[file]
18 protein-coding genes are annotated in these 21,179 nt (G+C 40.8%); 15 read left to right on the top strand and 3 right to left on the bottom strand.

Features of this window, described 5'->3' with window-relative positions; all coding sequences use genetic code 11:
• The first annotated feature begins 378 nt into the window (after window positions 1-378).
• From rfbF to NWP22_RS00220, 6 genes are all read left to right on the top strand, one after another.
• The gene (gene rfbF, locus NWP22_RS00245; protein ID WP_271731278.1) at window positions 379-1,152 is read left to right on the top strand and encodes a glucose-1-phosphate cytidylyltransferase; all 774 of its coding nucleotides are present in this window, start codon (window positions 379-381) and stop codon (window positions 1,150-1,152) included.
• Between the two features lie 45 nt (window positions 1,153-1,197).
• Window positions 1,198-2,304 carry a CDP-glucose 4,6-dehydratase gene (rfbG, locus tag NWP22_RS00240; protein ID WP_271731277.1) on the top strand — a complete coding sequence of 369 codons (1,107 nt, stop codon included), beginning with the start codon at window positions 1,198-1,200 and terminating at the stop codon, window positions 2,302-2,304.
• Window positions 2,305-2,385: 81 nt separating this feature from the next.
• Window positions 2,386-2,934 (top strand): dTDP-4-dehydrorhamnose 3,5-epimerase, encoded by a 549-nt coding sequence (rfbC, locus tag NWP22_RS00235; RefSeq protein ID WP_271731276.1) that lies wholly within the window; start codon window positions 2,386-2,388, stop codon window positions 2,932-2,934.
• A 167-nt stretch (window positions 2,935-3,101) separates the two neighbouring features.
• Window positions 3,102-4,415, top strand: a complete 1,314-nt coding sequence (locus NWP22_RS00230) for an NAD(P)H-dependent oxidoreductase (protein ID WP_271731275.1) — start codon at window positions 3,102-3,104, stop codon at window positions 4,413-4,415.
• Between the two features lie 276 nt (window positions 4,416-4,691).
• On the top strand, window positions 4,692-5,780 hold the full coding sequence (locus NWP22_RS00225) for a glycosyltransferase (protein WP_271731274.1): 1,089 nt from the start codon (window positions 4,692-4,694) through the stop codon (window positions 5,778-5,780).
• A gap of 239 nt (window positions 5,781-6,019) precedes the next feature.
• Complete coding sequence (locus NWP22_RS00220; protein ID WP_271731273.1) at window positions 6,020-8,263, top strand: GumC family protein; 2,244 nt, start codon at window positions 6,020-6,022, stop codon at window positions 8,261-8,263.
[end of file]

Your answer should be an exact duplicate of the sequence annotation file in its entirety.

18 protein-coding genes are annotated in these 21,179 nt (G+C 40.8%); 15 read left to right on the top strand and 3 right to left on the bottom strand.

Features of this window, described 5'->3' with window-relative positions; all coding sequences use genetic code 11:
• The first annotated feature begins 378 nt into the window (after window positions 1-378).
• From rfbF to NWP22_RS00220, 6 genes are all read left to right on the top strand, one after another.
• The gene (gene rfbF, locus NWP22_RS00245; protein ID WP_271731278.1) at window positions 379-1,152 is read left to right on the top strand and encodes a glucose-1-phosphate cytidylyltransferase; all 774 of its coding nucleotides are present in this window, start codon (window positions 379-381) and stop codon (window positions 1,150-1,152) included.
• Between the two features lie 45 nt (window positions 1,153-1,197).
• Window positions 1,198-2,304 carry a CDP-glucose 4,6-dehydratase gene (rfbG, locus tag NWP22_RS00240; protein ID WP_271731277.1) on the top strand — a complete coding sequence of 369 codons (1,107 nt, stop codon included), beginning with the start codon at window positions 1,198-1,200 and terminating at the stop codon, window positions 2,302-2,304.
• Window positions 2,305-2,385: 81 nt separating this feature from the next.
• Window positions 2,386-2,934 (top strand): dTDP-4-dehydrorhamnose 3,5-epimerase, encoded by a 549-nt coding sequence (rfbC, locus tag NWP22_RS00235; RefSeq protein ID WP_271731276.1) that lies wholly within the window; start codon window positions 2,386-2,388, stop codon window positions 2,932-2,934.
• A 167-nt stretch (window positions 2,935-3,101) separates the two neighbouring features.
• Window positions 3,102-4,415, top strand: a complete 1,314-nt coding sequence (locus NWP22_RS00230) for an NAD(P)H-dependent oxidoreductase (protein ID WP_271731275.1) — start codon at window positions 3,102-3,104, stop codon at window positions 4,413-4,415.
• Between the two features lie 276 nt (window positions 4,416-4,691).
• On the top strand, window positions 4,692-5,780 hold the full coding sequence (locus NWP22_RS00225) for a glycosyltransferase (protein WP_271731274.1): 1,089 nt from the start codon (window positions 4,692-4,694) through the stop codon (window positions 5,778-5,780).
• A gap of 239 nt (window positions 5,781-6,019) precedes the next feature.
• Complete coding sequence (locus NWP22_RS00220; protein ID WP_271731273.1) at window positions 6,020-8,263, top strand: GumC family protein; 2,244 nt, start codon at window positions 6,020-6,022, stop codon at window positions 8,261-8,263.